Report of Notifiable Conditions Sexually Transmitted Infections or Related Death form
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Syphilis is a bacterial infection caused by Treponema pallidum.
Syphilis and congenital syphilis are notifiable conditions1
Almost all cases occur as sexually transmitted infections (STIs), though an infected pregnant woman can infect her baby in the uterus or during vaginal delivery. Some babies with congenital syphilis are stillborn and others may have severe deformities.
Syphilis acquired as an adult may occur in three stages:
A primary stage in which a hard, usually painless, ulcer called a chancre develops at the site of infection, usually on the genitals. Untreated, the primary chancre usually goes away within 4 weeks. There is often painless swelling of lymph glands during this stage. The chancre may be inside the vagina in women, or inside of the mouth or anus, depending on how the infection was acquired. The person may not know they have the infection.
A secondary stage occurs 2 to 4 months after infection, lasts several weeks and often comes back in the following 2 years. The most common feature is a flat, red rash over the whole body. Syphilis is one of the few causes of this sort of rash on the palms and soles. Many other symptoms commonly occur and almost any part of the body may be involved.
After this secondary stage a prolonged latest period frequently occurs. A latent period is a time during which there are no symptoms or obvious signs of disease.
A tertiary (third) stage may occur in up to 30% of untreated individuals after a latent period which may be many years. In some cases the disease may involve the brain and spinal cord (neurosyphilis), or the heart and blood vessels (cardiovascular syphilis), producing severe complications, disability and even death.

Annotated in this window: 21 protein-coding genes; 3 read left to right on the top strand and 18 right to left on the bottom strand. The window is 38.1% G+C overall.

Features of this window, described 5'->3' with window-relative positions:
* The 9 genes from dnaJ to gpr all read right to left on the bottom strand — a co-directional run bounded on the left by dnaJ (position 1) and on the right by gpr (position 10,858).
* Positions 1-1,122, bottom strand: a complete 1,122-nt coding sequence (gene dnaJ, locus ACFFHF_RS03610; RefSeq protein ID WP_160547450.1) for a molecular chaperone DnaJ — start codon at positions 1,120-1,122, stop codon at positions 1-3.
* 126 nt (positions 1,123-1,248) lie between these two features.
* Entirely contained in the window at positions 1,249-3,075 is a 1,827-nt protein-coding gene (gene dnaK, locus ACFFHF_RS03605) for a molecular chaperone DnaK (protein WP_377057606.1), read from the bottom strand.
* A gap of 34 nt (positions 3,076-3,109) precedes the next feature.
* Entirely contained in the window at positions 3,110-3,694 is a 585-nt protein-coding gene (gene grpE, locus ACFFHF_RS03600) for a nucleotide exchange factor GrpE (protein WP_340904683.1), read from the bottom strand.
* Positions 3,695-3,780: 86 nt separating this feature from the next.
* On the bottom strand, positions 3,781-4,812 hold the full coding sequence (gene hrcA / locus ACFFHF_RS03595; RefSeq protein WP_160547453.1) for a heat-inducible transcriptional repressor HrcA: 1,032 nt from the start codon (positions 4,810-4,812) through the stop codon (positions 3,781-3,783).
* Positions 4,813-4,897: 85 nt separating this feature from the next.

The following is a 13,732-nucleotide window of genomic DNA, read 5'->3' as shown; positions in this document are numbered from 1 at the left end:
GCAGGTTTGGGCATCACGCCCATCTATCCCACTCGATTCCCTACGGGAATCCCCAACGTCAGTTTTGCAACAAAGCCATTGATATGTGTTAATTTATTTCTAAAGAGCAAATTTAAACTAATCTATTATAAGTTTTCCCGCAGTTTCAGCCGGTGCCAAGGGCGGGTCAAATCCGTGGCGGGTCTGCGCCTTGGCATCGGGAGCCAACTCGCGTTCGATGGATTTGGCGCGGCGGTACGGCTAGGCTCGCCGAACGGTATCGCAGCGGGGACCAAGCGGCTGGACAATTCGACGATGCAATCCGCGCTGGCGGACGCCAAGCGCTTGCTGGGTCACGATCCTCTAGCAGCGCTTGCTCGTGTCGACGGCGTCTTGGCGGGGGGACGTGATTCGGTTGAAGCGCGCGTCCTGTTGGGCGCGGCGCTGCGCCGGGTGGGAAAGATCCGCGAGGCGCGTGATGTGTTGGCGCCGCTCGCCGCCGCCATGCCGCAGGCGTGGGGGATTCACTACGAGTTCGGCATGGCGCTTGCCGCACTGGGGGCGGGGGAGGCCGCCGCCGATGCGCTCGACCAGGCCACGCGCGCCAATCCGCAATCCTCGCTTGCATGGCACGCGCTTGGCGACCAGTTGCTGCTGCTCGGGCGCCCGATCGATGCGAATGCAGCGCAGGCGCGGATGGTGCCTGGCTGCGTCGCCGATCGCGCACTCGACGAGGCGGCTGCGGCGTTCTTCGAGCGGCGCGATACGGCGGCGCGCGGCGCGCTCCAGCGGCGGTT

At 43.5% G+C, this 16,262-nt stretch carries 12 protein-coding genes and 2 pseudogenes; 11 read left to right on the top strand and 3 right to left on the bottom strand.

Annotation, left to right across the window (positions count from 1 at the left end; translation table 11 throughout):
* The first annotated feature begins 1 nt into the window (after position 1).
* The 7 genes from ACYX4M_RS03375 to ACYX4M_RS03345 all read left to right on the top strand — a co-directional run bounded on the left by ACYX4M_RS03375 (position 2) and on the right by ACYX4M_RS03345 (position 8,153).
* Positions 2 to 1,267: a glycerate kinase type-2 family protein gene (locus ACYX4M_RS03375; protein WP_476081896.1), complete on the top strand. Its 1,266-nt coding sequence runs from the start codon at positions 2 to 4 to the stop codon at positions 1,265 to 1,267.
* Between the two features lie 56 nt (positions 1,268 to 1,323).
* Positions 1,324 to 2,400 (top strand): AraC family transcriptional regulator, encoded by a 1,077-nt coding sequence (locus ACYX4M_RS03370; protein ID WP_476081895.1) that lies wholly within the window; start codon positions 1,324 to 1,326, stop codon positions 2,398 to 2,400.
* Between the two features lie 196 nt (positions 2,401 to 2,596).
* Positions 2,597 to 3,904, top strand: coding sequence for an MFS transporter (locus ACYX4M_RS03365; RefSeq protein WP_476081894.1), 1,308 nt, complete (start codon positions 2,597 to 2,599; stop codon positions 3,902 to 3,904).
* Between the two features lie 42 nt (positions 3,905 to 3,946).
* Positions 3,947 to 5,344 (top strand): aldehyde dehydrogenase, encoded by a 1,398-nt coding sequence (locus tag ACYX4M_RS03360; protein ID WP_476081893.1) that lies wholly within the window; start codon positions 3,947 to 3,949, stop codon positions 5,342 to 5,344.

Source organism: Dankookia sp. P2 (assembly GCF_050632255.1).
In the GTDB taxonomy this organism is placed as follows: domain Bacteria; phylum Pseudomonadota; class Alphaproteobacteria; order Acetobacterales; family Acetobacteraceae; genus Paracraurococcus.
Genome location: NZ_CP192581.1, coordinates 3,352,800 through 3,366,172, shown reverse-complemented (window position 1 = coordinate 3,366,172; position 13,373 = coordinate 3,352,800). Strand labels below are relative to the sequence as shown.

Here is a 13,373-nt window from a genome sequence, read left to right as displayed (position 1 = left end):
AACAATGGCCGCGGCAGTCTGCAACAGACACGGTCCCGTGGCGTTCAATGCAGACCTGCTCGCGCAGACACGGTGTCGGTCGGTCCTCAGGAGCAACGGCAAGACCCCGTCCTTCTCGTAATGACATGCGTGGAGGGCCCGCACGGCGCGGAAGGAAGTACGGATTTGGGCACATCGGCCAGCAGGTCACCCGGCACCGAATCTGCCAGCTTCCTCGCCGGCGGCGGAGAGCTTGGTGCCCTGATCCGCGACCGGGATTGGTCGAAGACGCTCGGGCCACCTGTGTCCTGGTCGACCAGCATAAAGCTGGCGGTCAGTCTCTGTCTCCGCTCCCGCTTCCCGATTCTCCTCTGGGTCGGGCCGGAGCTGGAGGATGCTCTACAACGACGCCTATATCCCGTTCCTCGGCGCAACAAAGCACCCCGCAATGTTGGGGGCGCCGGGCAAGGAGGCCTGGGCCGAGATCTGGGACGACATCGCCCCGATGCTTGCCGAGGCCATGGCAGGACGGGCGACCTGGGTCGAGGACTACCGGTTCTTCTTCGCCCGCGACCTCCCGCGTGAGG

Diagnosis of syphilis can be made during the primary stage by microscopic examination of a scraping from the base of the chancre, though this test is not commonly performed. Later, diagnosis is made by blood tests.
Syphilis involving the brain and spinal cord is confirmed by testing of CSF (cerebrospinal fluid: the fluid surrounding the brain and spinal cord).
(time between becoming infected and developing symptoms)
9 to 90 days, with an average of 3 weeks from contact to the development of a chancre.
(time during which an infected person can infect others)
During primary and secondary stages and possibly the first 2 years of the latent period. A person is no longer infectious 24 to 48 hours after starting appropriate antibiotic treatment.
Effective antibiotic treatment is available. Treatment needs to be supervised carefully and long-term follow-up is required, particularly for patients with late stage syphilis infection.
Treatment of the mother during pregnancy may be sufficient to prevent fetal infection. Sometimes babies require an additional course of antibiotics after birth.
1 – In South Australia the law requires doctors and laboratories to report some infections or diseases to SA Health. These infections or diseases are commonly referred to as 'notifiable conditions'.